The Honourable Lawrence MacAulay, Minister of Veterans Affairs and Associate Minister of National Defence, the Honourable Harjit S. Sajjan, Minister of National Defence, the Honourable Carolyn Bennett, Minister of Crown-Indigenous Relations, the Honourable Marc Miller, Minister of Indigenous Services and the Honourable Daniel Vandal, Minister of Northern Affairs issued the following statement in recognition of Indigenous Veterans Day:
“Today, we mark the important contributions made by First Nations, Inuit and Métis Veterans in service to Canada. Our country is indebted to them for their sacrifices, and for the impacts their service has had on their families and communities.
“From the War of 1812 to Afghanistan and beyond, Indigenous peoples have served in times of war and peace for more than two hundred years. For too long, however, that service has often been overlooked and underappreciated. Indigenous Veterans Day was first recognized in Winnipeg in 1994 when Indigenous Veterans were not recognized in Remembrance Day activities, and it is commemorated across the country today.
“This year, as we mark the 75th anniversary of the end of the Second World War, we also honour the more than 3,000 Indigenous persons – like Willard Bolduc of the Ojibwa Nation in Ontario – who served across every theatre of that conflict.
“Flying Officer Bolduc was a gunner in the Bomber Command of the Royal Air Force’s No. 15 Squadron, flying mission after mission over occupied Europe, for which he was awarded the Distinguished Flying Cross in 1944.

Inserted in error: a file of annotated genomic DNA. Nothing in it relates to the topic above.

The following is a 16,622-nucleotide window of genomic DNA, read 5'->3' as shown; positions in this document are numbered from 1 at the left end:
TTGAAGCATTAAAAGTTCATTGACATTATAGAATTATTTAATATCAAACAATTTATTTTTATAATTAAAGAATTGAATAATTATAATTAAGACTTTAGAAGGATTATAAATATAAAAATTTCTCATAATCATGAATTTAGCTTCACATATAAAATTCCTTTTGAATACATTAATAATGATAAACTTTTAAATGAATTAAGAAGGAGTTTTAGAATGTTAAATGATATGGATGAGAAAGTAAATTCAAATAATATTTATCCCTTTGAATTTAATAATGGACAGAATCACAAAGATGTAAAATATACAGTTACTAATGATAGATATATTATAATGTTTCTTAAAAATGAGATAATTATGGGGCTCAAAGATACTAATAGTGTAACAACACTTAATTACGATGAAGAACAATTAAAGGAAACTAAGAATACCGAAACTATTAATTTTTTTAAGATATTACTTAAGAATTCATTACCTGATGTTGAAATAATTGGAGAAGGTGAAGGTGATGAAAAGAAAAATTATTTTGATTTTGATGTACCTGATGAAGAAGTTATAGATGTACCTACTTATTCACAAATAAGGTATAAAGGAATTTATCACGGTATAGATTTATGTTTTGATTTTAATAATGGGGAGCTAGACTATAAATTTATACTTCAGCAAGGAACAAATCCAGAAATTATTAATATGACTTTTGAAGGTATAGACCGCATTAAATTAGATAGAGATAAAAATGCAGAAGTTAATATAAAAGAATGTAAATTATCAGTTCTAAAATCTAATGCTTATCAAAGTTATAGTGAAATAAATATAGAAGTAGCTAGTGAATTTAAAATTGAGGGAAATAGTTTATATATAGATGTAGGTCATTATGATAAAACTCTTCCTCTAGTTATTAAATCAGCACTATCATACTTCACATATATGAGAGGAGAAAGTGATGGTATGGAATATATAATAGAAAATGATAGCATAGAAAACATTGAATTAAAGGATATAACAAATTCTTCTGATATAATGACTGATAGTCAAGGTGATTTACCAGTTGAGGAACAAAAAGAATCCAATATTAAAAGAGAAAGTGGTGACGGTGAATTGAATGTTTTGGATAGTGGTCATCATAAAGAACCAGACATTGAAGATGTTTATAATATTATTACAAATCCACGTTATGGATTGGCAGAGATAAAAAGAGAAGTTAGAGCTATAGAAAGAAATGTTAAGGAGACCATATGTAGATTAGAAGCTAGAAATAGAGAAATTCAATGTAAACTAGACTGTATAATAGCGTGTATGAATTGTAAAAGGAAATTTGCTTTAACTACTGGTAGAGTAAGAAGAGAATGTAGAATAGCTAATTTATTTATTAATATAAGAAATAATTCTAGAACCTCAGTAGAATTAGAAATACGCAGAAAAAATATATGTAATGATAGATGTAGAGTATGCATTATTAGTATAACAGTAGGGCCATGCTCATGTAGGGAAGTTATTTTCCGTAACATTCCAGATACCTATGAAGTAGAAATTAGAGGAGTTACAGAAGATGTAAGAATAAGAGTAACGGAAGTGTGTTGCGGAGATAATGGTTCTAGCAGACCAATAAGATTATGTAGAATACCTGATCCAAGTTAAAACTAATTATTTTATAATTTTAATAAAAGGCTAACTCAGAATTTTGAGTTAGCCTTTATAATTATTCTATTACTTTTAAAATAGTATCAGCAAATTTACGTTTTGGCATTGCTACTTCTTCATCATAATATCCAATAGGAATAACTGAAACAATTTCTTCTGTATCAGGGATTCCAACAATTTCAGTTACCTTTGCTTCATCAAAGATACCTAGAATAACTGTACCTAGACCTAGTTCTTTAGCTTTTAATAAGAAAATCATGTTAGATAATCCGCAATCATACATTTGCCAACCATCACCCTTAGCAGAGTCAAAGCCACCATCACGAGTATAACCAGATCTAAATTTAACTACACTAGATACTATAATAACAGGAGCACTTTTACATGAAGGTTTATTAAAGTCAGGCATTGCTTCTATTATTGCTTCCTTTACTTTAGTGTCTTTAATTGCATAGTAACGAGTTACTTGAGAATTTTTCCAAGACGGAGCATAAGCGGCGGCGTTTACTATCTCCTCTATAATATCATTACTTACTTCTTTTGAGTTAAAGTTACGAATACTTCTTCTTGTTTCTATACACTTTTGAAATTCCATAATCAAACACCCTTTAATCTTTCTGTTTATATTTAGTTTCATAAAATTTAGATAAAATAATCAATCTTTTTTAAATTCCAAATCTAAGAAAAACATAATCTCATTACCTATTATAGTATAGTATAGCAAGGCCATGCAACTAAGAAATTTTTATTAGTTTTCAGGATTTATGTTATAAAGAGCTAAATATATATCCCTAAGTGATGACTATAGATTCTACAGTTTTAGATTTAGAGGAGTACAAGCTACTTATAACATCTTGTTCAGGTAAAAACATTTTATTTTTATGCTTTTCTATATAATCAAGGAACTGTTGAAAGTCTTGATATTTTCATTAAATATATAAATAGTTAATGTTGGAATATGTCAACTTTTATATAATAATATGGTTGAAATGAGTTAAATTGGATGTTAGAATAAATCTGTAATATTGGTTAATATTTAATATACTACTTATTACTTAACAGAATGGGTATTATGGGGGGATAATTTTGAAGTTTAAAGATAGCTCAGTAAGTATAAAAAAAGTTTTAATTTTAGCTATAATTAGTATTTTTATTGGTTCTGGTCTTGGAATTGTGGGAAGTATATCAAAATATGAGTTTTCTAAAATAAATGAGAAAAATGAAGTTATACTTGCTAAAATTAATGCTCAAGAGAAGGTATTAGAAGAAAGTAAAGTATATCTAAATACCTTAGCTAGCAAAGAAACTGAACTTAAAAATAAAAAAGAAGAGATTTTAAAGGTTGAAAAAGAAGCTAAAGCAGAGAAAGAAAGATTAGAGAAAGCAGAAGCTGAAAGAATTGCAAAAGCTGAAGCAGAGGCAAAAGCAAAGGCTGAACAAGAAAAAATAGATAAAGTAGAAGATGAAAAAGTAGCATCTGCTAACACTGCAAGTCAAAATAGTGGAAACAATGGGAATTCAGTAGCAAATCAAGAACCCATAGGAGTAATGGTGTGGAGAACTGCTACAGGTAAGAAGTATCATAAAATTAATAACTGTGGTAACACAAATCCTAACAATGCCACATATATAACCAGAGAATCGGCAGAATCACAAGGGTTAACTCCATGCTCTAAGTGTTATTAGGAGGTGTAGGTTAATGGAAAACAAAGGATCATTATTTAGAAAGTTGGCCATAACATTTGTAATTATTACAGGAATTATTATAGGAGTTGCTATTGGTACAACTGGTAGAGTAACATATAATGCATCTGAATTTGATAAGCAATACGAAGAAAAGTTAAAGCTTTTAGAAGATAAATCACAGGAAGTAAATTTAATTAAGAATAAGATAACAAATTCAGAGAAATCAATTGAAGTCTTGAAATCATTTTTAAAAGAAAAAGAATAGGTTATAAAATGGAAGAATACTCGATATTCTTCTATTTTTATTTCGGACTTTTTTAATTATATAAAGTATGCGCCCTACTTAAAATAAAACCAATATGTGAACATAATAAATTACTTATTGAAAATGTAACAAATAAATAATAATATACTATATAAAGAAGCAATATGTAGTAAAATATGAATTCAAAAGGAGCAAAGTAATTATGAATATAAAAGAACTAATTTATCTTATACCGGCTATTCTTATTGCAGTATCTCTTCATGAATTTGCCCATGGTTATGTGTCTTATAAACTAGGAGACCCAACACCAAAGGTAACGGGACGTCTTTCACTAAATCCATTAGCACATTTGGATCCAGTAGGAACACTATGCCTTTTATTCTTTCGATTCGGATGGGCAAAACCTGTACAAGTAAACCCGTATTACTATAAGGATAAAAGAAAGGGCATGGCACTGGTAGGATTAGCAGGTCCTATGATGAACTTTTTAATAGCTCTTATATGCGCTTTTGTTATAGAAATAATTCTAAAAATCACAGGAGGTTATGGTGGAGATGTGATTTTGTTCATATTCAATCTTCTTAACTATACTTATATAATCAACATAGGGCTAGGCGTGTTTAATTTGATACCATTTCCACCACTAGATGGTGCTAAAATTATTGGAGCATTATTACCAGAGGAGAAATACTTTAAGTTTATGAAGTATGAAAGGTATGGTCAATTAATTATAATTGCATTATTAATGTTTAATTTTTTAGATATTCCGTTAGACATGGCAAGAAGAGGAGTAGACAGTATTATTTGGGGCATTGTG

“We also recognize the service of modern-day Veterans, like Debbie Eisan from the Batchewana First Nation, and Sarah Leo, an Inuk woman. Chief Petty Officer 2nd Class (retired) Eisan served 36 years with the Royal Canadian Navy, and became an Indigenous advisor to senior military leaders.With 21 years of service as a mobile support equipment operator, Sarah Leo deployed to the former Yugoslavia and the Balkans. In 2019 she was appointed Honorary Colonel of 444 Combat Support Squadron, located at 5 Wing Goose Bay, Newfoundland and Labrador, and had served as president of the Nunatsiavut Government, the self-governing Inuit land claims organization in Nunatsiavut, working to create a greater sense of community and understanding in northern Labrador.
“Finally, we pay tribute to the more than 2,700 Indigenous members currently serving in the Canadian Armed Forces. Here in Canada and on operations around the world, they continue to uphold the proud legacy of service left behind by generations past.
“Despite the significant impacts the COVID-19 pandemic has had on all of our lives, we hope that you’ll take a moment today to commemorate the sacrifice of Indigenous Veterans, and to preserve the memory of those who wore the uniform and gave their lives in service of Canada.
Masi cho, Miigwetch, Wela’lin
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